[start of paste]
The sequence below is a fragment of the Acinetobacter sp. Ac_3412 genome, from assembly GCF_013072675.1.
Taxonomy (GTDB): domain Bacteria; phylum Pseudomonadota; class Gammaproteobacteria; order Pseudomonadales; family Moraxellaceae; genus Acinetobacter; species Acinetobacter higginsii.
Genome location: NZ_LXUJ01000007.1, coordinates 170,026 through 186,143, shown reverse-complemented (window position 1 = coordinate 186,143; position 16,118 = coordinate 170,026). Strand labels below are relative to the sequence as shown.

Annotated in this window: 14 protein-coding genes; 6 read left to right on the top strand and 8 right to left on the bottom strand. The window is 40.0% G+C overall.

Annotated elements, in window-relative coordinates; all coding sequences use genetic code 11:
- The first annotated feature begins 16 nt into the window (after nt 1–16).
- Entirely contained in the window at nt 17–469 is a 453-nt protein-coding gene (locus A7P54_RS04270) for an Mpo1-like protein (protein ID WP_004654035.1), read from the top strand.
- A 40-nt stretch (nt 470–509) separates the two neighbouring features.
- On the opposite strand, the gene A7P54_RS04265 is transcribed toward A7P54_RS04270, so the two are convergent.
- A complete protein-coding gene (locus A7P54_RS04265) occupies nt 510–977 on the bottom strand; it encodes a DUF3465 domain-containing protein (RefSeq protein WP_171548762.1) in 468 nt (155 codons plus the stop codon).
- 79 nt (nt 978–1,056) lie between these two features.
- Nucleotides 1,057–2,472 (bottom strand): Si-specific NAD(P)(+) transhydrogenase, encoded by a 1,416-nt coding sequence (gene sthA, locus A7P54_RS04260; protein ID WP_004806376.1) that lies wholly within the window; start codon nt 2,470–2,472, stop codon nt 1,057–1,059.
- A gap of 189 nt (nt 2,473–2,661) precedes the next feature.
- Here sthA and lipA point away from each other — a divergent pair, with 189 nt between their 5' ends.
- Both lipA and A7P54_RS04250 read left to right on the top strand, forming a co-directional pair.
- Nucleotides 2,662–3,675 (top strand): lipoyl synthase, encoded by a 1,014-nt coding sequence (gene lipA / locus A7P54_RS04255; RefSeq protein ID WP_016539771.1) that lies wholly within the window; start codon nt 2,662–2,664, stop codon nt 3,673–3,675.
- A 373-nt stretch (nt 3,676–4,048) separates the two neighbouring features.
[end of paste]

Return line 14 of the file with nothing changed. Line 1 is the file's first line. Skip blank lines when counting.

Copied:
- Here sthA and lipA point away from each other — a divergent pair, with 189 nt between their 5' ends.